In COPD – also known as Chronic Obstructive Pulmonary Disease – patients often experience serious exacerbations, or flare-ups, that complicate breathing. These episodes can unfortunately lead to emergency room treatment or stays in the hospital and may worsen COPD. Even though current medication is considered adequate, there are a few patients who may benefit from new trial drugs.
“The DYNAGITO COPD clinical trial will enable participants to learn whether the investigational drug combination of Tiotropium and Olodaterol can help them and others living with severe COPD,” explained Dr. Jeffrey Wayne, Medical Director for Clinical Trials Research. “We encourage people with COPD to contact us to learn more about the DYNAGITO COPD clinical trial.”
Tiotropium is an inhaled bronchodilator available worldwide as a verified prescription medicine for COPD. Triotropium has shown to reduce the amount of COPD exacerbations in patients. Olodaterol is also an inhaled bronchodilator but has been proven more effective to improve COPD patients with their breathing.
Dr. Jeffrey D. Wayne is a medical researcher for more than 20 years in the Sacramento area. Clinical Trials Research also has a research facility in Lincoln, California.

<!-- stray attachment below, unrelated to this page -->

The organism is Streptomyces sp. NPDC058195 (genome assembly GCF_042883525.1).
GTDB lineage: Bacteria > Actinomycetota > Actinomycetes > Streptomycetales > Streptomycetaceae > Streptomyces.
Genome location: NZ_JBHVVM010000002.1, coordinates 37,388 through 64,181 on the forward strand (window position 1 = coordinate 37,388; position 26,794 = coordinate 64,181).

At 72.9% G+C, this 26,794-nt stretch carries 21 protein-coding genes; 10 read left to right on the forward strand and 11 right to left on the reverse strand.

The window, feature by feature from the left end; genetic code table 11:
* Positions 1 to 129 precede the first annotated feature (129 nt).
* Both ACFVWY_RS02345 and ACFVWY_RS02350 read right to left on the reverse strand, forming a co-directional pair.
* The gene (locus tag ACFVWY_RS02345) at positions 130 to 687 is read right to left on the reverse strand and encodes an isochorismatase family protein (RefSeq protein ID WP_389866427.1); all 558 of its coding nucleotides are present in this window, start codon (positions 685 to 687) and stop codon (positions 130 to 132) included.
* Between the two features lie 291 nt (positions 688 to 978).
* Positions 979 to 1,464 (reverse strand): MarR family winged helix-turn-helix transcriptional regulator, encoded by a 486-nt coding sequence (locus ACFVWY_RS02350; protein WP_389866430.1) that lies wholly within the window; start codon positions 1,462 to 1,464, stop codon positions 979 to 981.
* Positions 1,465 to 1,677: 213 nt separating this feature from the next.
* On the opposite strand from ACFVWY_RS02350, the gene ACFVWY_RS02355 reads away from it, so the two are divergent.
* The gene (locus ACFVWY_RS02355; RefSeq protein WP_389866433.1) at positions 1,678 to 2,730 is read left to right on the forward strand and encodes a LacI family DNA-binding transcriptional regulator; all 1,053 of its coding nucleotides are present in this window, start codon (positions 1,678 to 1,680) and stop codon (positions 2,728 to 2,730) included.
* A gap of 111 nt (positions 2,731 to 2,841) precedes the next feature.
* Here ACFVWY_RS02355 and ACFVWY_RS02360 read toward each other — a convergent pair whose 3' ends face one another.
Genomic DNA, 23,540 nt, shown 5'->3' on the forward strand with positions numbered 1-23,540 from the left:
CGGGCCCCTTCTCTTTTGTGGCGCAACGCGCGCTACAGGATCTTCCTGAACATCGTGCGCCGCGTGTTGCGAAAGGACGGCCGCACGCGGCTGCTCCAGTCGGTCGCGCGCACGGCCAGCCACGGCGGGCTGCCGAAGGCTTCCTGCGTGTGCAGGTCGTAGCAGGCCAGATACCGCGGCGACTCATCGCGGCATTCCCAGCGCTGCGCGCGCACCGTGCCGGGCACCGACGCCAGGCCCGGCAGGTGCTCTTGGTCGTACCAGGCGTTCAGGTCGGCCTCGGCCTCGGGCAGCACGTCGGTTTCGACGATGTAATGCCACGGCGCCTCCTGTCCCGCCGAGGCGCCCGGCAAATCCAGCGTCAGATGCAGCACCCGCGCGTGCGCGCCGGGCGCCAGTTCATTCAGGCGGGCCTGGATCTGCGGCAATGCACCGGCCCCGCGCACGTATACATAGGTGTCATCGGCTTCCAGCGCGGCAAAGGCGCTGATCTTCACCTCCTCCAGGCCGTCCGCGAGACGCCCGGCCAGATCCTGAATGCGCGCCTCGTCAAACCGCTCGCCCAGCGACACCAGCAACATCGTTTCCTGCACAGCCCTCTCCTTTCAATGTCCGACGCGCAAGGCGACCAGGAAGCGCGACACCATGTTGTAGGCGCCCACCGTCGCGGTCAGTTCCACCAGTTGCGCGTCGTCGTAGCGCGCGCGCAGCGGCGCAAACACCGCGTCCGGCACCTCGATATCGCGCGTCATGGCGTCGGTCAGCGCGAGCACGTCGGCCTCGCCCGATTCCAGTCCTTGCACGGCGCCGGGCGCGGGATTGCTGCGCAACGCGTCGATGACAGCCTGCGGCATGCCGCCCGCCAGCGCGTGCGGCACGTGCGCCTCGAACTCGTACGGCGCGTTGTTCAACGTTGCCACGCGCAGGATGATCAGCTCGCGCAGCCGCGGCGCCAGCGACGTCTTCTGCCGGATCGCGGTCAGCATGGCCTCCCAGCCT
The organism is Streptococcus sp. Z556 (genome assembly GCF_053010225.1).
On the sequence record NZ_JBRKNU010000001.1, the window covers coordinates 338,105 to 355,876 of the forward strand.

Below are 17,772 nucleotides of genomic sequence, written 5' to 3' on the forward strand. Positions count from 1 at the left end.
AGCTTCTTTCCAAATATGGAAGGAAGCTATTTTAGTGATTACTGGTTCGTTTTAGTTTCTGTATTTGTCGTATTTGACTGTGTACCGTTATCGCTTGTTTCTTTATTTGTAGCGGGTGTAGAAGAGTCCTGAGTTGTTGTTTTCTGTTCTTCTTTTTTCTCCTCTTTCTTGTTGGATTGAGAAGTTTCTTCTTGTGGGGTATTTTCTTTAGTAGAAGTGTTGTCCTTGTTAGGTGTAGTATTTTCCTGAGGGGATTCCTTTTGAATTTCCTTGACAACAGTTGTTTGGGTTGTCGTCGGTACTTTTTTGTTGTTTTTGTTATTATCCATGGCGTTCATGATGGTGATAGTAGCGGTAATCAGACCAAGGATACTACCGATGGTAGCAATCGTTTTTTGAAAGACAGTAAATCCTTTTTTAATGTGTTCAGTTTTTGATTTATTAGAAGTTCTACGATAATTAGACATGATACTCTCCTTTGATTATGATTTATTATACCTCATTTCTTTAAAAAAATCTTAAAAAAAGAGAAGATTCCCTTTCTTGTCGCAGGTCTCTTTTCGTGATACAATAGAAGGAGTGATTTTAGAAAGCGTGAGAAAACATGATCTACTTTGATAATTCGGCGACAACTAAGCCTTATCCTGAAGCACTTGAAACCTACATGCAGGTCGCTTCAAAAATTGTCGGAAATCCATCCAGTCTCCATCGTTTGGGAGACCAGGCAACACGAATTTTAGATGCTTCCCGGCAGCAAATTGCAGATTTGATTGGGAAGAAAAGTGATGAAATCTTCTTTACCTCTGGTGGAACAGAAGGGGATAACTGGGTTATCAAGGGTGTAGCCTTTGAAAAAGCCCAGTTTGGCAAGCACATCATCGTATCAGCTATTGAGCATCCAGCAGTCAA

If you’re interested in participating in this trial, read the following criteria carefully:
To be a part of DYNAGITO COPD research study, individuals have to be at least 40 years old; smoked; diagnosed with severe COPD; and experienced a moderate-to-severe COPD exacerbation episode in the last year treated with systematic corticosteroids, antibiotics or hospitalization.
The trial will last 55 weeks and include seven visits to the study site and four phone calls from the clinical staff. Participants will be required to take medical exams and blood samples for lab tests; have breathing/lung capacity measured; and receive demonstrations on how to use the investigational inhaler device.
For patients who would like to learn more, they can contact Dr. Wayne at 16-434-8230 or visit Clinical Trials Research page about COPD research.